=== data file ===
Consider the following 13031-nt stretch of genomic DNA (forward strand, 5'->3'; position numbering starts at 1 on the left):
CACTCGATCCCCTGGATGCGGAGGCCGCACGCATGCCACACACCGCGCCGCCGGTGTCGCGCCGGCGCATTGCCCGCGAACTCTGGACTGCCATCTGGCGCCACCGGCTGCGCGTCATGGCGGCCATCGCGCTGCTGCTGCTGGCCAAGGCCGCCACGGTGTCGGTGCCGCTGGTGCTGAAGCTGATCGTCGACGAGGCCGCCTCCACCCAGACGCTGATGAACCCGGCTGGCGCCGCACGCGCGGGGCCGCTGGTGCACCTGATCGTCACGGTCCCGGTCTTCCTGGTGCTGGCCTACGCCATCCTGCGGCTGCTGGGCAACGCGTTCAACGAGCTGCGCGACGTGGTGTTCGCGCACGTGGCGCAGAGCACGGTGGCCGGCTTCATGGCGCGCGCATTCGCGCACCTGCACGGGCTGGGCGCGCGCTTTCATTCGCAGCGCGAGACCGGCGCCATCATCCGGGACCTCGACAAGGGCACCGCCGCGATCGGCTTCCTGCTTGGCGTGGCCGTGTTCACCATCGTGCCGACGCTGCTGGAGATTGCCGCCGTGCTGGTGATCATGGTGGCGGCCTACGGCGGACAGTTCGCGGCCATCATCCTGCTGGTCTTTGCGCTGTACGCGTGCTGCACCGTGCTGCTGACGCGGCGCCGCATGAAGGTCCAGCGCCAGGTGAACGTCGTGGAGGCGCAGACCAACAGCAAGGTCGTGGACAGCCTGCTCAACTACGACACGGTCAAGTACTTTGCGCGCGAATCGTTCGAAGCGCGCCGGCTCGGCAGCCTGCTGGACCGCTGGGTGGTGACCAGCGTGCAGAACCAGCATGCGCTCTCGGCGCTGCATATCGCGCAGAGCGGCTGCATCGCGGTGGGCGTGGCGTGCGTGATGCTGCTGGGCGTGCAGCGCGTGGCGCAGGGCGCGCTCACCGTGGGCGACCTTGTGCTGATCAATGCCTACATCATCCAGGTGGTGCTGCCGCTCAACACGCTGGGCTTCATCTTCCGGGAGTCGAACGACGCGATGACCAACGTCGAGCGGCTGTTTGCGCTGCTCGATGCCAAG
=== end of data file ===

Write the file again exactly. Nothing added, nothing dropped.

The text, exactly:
Consider the following 13031-nt stretch of genomic DNA (forward strand, 5'->3'; position numbering starts at 1 on the left):
CACTCGATCCCCTGGATGCGGAGGCCGCACGCATGCCACACACCGCGCCGCCGGTGTCGCGCCGGCGCATTGCCCGCGAACTCTGGACTGCCATCTGGCGCCACCGGCTGCGCGTCATGGCGGCCATCGCGCTGCTGCTGCTGGCCAAGGCCGCCACGGTGTCGGTGCCGCTGGTGCTGAAGCTGATCGTCGACGAGGCCGCCTCCACCCAGACGCTGATGAACCCGGCTGGCGCCGCACGCGCGGGGCCGCTGGTGCACCTGATCGTCACGGTCCCGGTCTTCCTGGTGCTGGCCTACGCCATCCTGCGGCTGCTGGGCAACGCGTTCAACGAGCTGCGCGACGTGGTGTTCGCGCACGTGGCGCAGAGCACGGTGGCCGGCTTCATGGCGCGCGCATTCGCGCACCTGCACGGGCTGGGCGCGCGCTTTCATTCGCAGCGCGAGACCGGCGCCATCATCCGGGACCTCGACAAGGGCACCGCCGCGATCGGCTTCCTGCTTGGCGTGGCCGTGTTCACCATCGTGCCGACGCTGCTGGAGATTGCCGCCGTGCTGGTGATCATGGTGGCGGCCTACGGCGGACAGTTCGCGGCCATCATCCTGCTGGTCTTTGCGCTGTACGCGTGCTGCACCGTGCTGCTGACGCGGCGCCGCATGAAGGTCCAGCGCCAGGTGAACGTCGTGGAGGCGCAGACCAACAGCAAGGTCGTGGACAGCCTGCTCAACTACGACACGGTCAAGTACTTTGCGCGCGAATCGTTCGAAGCGCGCCGGCTCGGCAGCCTGCTGGACCGCTGGGTGGTGACCAGCGTGCAGAACCAGCATGCGCTCTCGGCGCTGCATATCGCGCAGAGCGGCTGCATCGCGGTGGGCGTGGCGTGCGTGATGCTGCTGGGCGTGCAGCGCGTGGCGCAGGGCGCGCTCACCGTGGGCGACCTTGTGCTGATCAATGCCTACATCATCCAGGTGGTGCTGCCGCTCAACACGCTGGGCTTCATCTTCCGGGAGTCGAACGACGCGATGACCAACGTCGAGCGGCTGTTTGCGCTGCTCGATGCCAAG